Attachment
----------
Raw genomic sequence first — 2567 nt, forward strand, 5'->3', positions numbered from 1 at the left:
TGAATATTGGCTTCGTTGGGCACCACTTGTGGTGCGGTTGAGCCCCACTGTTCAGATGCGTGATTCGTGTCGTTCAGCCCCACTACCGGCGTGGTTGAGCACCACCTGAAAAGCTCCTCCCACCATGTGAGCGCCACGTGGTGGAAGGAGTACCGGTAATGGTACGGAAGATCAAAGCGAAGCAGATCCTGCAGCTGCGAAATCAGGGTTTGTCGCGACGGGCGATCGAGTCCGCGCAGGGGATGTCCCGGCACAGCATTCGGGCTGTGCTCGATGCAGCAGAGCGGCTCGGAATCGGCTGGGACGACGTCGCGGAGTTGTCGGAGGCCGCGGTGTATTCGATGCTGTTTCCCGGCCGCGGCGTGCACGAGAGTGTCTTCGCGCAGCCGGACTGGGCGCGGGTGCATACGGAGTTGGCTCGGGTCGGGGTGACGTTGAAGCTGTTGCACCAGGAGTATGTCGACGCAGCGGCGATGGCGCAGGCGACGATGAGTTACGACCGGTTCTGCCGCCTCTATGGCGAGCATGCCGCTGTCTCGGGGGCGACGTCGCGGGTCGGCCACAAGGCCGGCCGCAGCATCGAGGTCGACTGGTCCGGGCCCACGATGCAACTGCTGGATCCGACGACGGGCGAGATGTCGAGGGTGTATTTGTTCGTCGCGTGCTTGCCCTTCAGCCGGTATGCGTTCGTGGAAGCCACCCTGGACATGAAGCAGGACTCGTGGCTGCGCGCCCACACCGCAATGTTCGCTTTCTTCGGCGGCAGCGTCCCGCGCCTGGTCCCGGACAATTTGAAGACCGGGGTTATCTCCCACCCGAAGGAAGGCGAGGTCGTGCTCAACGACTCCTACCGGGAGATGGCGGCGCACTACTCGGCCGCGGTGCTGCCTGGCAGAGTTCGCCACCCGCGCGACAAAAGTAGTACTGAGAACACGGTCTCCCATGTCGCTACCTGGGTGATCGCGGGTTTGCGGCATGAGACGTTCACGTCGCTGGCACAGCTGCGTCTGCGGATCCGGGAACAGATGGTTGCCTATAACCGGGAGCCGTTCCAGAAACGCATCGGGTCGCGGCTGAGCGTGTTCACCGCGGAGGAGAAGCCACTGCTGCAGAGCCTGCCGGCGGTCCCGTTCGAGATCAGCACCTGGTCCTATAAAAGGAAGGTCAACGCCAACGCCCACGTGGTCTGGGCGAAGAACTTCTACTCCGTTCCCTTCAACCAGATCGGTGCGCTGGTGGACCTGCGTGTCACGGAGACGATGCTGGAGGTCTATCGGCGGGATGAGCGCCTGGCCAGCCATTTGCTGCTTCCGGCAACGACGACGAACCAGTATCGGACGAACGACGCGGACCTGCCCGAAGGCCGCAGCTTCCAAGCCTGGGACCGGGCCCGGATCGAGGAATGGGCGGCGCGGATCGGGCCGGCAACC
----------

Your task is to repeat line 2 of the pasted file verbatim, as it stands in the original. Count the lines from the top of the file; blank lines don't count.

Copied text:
TGAATATTGGCTTCGTTGGGCACCACTTGTGGTGCGGTTGAGCCCCACTGTTCAGATGCGTGATTCGTGTCGTTCAGCCCCACTACCGGCGTGGTTGAGCACCACCTGAAAAGCTCCTCCCACCATGTGAGCGCCACGTGGTGGAAGGAGTACCGGTAATGGTACGGAAGATCAAAGCGAAGCAGATCCTGCAGCTGCGAAATCAGGGTTTGTCGCGACGGGCGATCGAGTCCGCGCAGGGGATGTCCCGGCACAGCATTCGGGCTGTGCTCGATGCAGCAGAGCGGCTCGGAATCGGCTGGGACGACGTCGCGGAGTTGTCGGAGGCCGCGGTGTATTCGATGCTGTTTCCCGGCCGCGGCGTGCACGAGAGTGTCTTCGCGCAGCCGGACTGGGCGCGGGTGCATACGGAGTTGGCTCGGGTCGGGGTGACGTTGAAGCTGTTGCACCAGGAGTATGTCGACGCAGCGGCGATGGCGCAGGCGACGATGAGTTACGACCGGTTCTGCCGCCTCTATGGCGAGCATGCCGCTGTCTCGGGGGCGACGTCGCGGGTCGGCCACAAGGCCGGCCGCAGCATCGAGGTCGACTGGTCCGGGCCCACGATGCAACTGCTGGATCCGACGACGGGCGAGATGTCGAGGGTGTATTTGTTCGTCGCGTGCTTGCCCTTCAGCCGGTATGCGTTCGTGGAAGCCACCCTGGACATGAAGCAGGACTCGTGGCTGCGCGCCCACACCGCAATGTTCGCTTTCTTCGGCGGCAGCGTCCCGCGCCTGGTCCCGGACAATTTGAAGACCGGGGTTATCTCCCACCCGAAGGAAGGCGAGGTCGTGCTCAACGACTCCTACCGGGAGATGGCGGCGCACTACTCGGCCGCGGTGCTGCCTGGCAGAGTTCGCCACCCGCGCGACAAAAGTAGTACTGAGAACACGGTCTCCCATGTCGCTACCTGGGTGATCGCGGGTTTGCGGCATGAGACGTTCACGTCGCTGGCACAGCTGCGTCTGCGGATCCGGGAACAGATGGTTGCCTATAACCGGGAGCCGTTCCAGAAACGCATCGGGTCGCGGCTGAGCGTGTTCACCGCGGAGGAGAAGCCACTGCTGCAGAGCCTGCCGGCGGTCCCGTTCGAGATCAGCACCTGGTCCTATAAAAGGAAGGTCAACGCCAACGCCCACGTGGTCTGGGCGAAGAACTTCTACTCCGTTCCCTTCAACCAGATCGGTGCGCTGGTGGACCTGCGTGTCACGGAGACGATGCTGGAGGTCTATCGGCGGGATGAGCGCCTGGCCAGCCATTTGCTGCTTCCGGCAACGACGACGAACCAGTATCGGACGAACGACGCGGACCTGCCCGAAGGCCGCAGCTTCCAAGCCTGGGACCGGGCCCGGATCGAGGAATGGGCGGCGCGGATCGGGCCGGCAACC